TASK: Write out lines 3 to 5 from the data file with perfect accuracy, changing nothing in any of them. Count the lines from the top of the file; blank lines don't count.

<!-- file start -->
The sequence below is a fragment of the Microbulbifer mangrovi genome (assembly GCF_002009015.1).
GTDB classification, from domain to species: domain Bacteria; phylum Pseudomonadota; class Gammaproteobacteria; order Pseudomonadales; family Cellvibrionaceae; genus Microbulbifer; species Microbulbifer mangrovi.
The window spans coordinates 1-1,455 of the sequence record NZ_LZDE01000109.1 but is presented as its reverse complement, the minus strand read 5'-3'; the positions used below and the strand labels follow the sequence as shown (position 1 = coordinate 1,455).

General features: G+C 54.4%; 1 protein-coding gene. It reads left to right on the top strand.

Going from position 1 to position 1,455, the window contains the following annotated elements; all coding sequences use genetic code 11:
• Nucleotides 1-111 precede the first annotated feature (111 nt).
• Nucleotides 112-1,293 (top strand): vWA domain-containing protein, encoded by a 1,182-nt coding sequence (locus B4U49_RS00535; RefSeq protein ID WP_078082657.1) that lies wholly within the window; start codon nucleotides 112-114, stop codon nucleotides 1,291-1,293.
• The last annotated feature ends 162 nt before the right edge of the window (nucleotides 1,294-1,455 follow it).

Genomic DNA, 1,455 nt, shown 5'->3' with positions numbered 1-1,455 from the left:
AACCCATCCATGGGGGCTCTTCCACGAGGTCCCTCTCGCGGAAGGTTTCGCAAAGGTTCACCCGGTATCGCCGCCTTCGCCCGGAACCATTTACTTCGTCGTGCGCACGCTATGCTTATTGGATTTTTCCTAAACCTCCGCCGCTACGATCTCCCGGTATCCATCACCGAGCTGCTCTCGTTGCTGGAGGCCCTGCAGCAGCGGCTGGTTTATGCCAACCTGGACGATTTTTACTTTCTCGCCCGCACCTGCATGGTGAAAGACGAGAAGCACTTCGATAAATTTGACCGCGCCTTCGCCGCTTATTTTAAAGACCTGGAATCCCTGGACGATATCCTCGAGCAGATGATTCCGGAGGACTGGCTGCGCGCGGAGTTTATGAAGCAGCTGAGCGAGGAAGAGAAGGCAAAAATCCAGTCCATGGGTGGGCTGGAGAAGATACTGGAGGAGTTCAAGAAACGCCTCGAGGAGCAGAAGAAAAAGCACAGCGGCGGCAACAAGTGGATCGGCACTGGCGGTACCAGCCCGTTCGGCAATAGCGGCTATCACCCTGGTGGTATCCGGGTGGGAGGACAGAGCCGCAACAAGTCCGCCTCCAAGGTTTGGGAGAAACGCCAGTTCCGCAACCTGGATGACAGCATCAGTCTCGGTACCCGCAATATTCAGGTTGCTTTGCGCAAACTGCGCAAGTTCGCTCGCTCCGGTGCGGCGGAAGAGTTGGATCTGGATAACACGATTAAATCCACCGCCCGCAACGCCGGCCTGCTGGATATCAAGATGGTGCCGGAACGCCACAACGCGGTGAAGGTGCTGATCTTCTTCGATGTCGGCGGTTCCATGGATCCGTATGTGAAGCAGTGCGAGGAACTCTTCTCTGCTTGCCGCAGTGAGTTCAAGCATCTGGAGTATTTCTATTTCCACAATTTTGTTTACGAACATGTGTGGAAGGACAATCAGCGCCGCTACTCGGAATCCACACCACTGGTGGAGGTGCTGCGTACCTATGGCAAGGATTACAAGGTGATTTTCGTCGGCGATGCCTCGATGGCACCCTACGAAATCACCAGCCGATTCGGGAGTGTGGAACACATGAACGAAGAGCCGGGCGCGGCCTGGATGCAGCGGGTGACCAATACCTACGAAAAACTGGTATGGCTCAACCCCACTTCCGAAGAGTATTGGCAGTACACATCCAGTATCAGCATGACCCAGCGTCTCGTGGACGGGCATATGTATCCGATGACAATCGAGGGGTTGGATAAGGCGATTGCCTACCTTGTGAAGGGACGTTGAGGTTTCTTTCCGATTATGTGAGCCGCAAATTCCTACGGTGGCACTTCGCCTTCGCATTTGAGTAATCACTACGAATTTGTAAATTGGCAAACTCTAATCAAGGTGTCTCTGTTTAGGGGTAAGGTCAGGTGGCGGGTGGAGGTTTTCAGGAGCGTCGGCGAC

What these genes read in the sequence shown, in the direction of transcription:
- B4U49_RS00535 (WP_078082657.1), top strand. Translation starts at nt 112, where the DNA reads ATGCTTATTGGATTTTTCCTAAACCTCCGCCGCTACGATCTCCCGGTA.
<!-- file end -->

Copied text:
The window spans coordinates 1-1,455 of the sequence record NZ_LZDE01000109.1 but is presented as its reverse complement, the minus strand read 5'-3'; the positions used below and the strand labels follow the sequence as shown (position 1 = coordinate 1,455).

General features: G+C 54.4%; 1 protein-coding gene. It reads left to right on the top strand.

Going from position 1 to position 1,455, the window contains the following annotated elements; all coding sequences use genetic code 11: